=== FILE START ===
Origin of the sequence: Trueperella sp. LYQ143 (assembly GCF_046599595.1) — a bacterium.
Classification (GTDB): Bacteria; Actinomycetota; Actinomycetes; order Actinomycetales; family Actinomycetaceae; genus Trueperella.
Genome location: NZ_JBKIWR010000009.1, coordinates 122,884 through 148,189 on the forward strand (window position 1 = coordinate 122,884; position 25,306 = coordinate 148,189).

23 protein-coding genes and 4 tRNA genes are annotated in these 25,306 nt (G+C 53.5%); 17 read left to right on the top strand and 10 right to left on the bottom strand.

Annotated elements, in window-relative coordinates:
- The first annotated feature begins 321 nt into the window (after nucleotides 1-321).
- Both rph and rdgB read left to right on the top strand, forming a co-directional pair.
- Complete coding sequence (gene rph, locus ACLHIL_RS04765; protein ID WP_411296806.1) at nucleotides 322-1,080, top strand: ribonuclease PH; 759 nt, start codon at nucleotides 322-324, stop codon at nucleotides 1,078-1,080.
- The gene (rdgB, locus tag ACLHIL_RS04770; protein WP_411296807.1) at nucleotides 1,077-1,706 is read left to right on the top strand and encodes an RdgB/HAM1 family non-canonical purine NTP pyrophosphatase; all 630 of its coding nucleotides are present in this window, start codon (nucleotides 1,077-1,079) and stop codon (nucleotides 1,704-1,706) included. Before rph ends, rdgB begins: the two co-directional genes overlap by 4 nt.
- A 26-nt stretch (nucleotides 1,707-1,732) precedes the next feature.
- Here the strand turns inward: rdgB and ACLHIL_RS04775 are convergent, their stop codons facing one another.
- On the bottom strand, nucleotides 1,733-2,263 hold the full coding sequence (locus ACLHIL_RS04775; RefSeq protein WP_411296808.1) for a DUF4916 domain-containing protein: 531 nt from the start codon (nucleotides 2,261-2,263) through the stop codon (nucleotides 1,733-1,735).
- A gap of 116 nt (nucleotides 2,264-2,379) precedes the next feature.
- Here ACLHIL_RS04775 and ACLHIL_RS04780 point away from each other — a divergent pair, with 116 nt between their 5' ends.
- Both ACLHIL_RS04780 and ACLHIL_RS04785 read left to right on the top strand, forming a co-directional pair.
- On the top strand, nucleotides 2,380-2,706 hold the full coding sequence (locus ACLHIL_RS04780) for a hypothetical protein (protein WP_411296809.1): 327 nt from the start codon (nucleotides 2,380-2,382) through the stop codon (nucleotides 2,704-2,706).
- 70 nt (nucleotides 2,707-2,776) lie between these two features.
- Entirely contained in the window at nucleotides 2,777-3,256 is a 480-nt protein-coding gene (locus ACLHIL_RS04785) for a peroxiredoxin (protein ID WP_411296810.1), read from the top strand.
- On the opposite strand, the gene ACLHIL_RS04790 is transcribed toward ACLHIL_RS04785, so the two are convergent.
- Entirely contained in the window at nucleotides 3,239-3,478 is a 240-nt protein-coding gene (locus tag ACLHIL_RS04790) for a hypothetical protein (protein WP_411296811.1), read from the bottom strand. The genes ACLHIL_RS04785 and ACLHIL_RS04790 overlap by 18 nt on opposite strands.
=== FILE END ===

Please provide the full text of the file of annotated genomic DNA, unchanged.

Origin of the sequence: Trueperella sp. LYQ143 (assembly GCF_046599595.1) — a bacterium.
Classification (GTDB): Bacteria; Actinomycetota; Actinomycetes; order Actinomycetales; family Actinomycetaceae; genus Trueperella.
Genome location: NZ_JBKIWR010000009.1, coordinates 122,884 through 148,189 on the forward strand (window position 1 = coordinate 122,884; position 25,306 = coordinate 148,189).

23 protein-coding genes and 4 tRNA genes are annotated in these 25,306 nt (G+C 53.5%); 17 read left to right on the top strand and 10 right to left on the bottom strand.

Annotated elements, in window-relative coordinates:
- The first annotated feature begins 321 nt into the window (after nucleotides 1-321).
- Both rph and rdgB read left to right on the top strand, forming a co-directional pair.
- Complete coding sequence (gene rph, locus ACLHIL_RS04765; protein ID WP_411296806.1) at nucleotides 322-1,080, top strand: ribonuclease PH; 759 nt, start codon at nucleotides 322-324, stop codon at nucleotides 1,078-1,080.
- The gene (rdgB, locus tag ACLHIL_RS04770; protein WP_411296807.1) at nucleotides 1,077-1,706 is read left to right on the top strand and encodes an RdgB/HAM1 family non-canonical purine NTP pyrophosphatase; all 630 of its coding nucleotides are present in this window, start codon (nucleotides 1,077-1,079) and stop codon (nucleotides 1,704-1,706) included. Before rph ends, rdgB begins: the two co-directional genes overlap by 4 nt.
- A 26-nt stretch (nucleotides 1,707-1,732) precedes the next feature.
- Here the strand turns inward: rdgB and ACLHIL_RS04775 are convergent, their stop codons facing one another.
- On the bottom strand, nucleotides 1,733-2,263 hold the full coding sequence (locus ACLHIL_RS04775; RefSeq protein WP_411296808.1) for a DUF4916 domain-containing protein: 531 nt from the start codon (nucleotides 2,261-2,263) through the stop codon (nucleotides 1,733-1,735).
- A gap of 116 nt (nucleotides 2,264-2,379) precedes the next feature.
- Here ACLHIL_RS04775 and ACLHIL_RS04780 point away from each other — a divergent pair, with 116 nt between their 5' ends.
- Both ACLHIL_RS04780 and ACLHIL_RS04785 read left to right on the top strand, forming a co-directional pair.
- On the top strand, nucleotides 2,380-2,706 hold the full coding sequence (locus ACLHIL_RS04780) for a hypothetical protein (protein WP_411296809.1): 327 nt from the start codon (nucleotides 2,380-2,382) through the stop codon (nucleotides 2,704-2,706).
- 70 nt (nucleotides 2,707-2,776) lie between these two features.
- Entirely contained in the window at nucleotides 2,777-3,256 is a 480-nt protein-coding gene (locus ACLHIL_RS04785) for a peroxiredoxin (protein ID WP_411296810.1), read from the top strand.
- On the opposite strand, the gene ACLHIL_RS04790 is transcribed toward ACLHIL_RS04785, so the two are convergent.
- Entirely contained in the window at nucleotides 3,239-3,478 is a 240-nt protein-coding gene (locus tag ACLHIL_RS04790) for a hypothetical protein (protein WP_411296811.1), read from the bottom strand. The genes ACLHIL_RS04785 and ACLHIL_RS04790 overlap by 18 nt on opposite strands.